Department of Health and Human Services
DEPARTMENTAL APPEALS BOARD
Civil Remedies Division
Andrew Greenberg, M.D., PA
(NPI: 1679880561; PTAN: FJ214A),
Centers for Medicare & Medicaid Services.
Docket No. C-18-1290
Decision No. CR5207
I grant summary judgment in favor of the Centers for Medicare & Medicaid Services (CMS), sustaining the determination of one of its Medicare contractors to enroll certain practice locations of Petitioner, Andrew Greenberg, M.D., P.A., effective February 1, 2018.1
CMS moved for summary judgment and Petitioner, a physician, opposed the motion. With its motion CMS filed six proposed exhibits that it identified as CMS Exhibit (Ex.) 1‑CMS Ex. 6. With his opposition Petitioner filed an unidentified exhibit that I identify as P. Ex. 1.
I do not receive these exhibits into evidence inasmuch as I find no disputed issues of material fact in this case. I refer to some of the exhibits in this decision but only to illustrate facts that are not disputed.
II. Issue, Findings of Fact and Conclusions of Law
The issue is whether a Medicare contractor correctly assigned an effective Medicare enrollment date of February 1, 2018, to certain practice locations operated by Petitioner.
B. Findings of Fact and Conclusion of Law
By regulation, when a physician supplier enrolls new practice locations in the Medicare program the effective date of participation of those locations is the later of the following: (1) the date of filing of a Medicare enrollment application for those practice locations that is subsequently approved by a Medicare contractor; or (2) the date that the supplier first begins providing services at the new locations. 42 C.F.R. § 424.520(d). I am without authority to grant an earlier effective date than that which the regulation allows.
Here, the undisputed facts establish that Petitioner opened new practice locations during 2017. See CMS Ex. 2 at 17-22. He filed an application to enroll those practice locations that the contractor received on February 1, 2018. CMS Ex. 1; CMS Ex. 2. The contractor approved this application and assigned an effective participation date of February 1, 2018, for the new practice locations. That is the earliest effective date that the contractor lawfully could have assigned to Petitioner's practice locations, given that Petitioner filed his application to enroll these practice locations after he began providing services at them.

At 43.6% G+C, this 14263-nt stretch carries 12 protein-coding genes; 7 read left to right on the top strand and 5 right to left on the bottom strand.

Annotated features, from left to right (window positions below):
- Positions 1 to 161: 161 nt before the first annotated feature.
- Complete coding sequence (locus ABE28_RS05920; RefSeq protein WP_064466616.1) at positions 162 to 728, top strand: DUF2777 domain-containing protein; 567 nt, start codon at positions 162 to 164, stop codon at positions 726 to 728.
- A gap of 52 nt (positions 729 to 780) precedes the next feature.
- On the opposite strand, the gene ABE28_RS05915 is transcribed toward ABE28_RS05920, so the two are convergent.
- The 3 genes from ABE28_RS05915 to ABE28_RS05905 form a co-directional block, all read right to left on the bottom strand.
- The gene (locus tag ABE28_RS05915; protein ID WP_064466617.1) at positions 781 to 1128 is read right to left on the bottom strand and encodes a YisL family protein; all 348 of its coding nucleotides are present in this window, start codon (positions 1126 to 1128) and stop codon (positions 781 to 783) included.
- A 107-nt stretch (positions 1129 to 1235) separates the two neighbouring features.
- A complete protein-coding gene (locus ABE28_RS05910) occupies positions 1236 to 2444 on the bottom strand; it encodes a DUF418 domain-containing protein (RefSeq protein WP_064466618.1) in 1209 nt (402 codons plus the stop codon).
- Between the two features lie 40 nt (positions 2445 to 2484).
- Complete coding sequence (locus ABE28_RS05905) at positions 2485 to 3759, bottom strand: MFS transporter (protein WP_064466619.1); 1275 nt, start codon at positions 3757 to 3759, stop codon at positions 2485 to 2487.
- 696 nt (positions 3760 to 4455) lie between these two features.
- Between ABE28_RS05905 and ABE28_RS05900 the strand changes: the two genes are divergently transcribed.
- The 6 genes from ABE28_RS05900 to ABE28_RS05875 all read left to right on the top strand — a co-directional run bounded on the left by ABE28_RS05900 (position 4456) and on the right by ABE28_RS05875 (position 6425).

Petitioner argues that he delayed filing his application because of problems his office had dealing with the contractor beginning in September 2017. CMS Ex. 6 at 3; Petitioner's Brief at 2. Essentially, Petitioner argues that the contractor did not provide his office with accurate information. He contends that he would have filed an enrollment application sooner but for the allegedly false and fraudulent information that the contractor provided and he asserts that he should not be penalized for delays that are at least partially the contractor's fault.
This is an equitable argument that I am without authority to hear and decide. US Ultrasound, DAB No. 2302 at 8 (2010). I may not base an effective Medicare participation date on equitable grounds especially in the absence of any facts showing that the contractor engaged in affirmative misconduct, such as fraud. Richard Weinberger, M.D. & Barbara Vizy, M.D., DAB No. 2823 at 18-20 (2017). Petitioner has offered nothing to show that the contractor engaged in affirmative misconduct.
In his response to CMS's motion, Petitioner argues that he is entitled to file claims for services that he delivered at his new practice locations beginning 90 days prior to
February 1, 2018, as opposed to the 30 days granted by the contractor. Petitioner's Brief at 2. Petitioner contends that his practice locations are in a zone designated as a federal disaster area in the wake of Hurricane Irma, a storm that struck the area during 2017. See 42 C.F.R. § 424.521(a)(2).
Petitioner's argument is without merit. The regulation at 42 C.F.R. § 424.521(a)(2) does allow a grace period of up to 90 days for payment of claims but only if the supplier proves that a Presidentially-declared disaster precluded the supplier from filing claims for services provided during that period. Petitioner adduced no facts showing that Hurricane Irma prevented him from filing claims.
Steven T. Kessel Administrative Law Judge
1. Petitioner may file claims for services provided at these locations beginning January 2, 2018.
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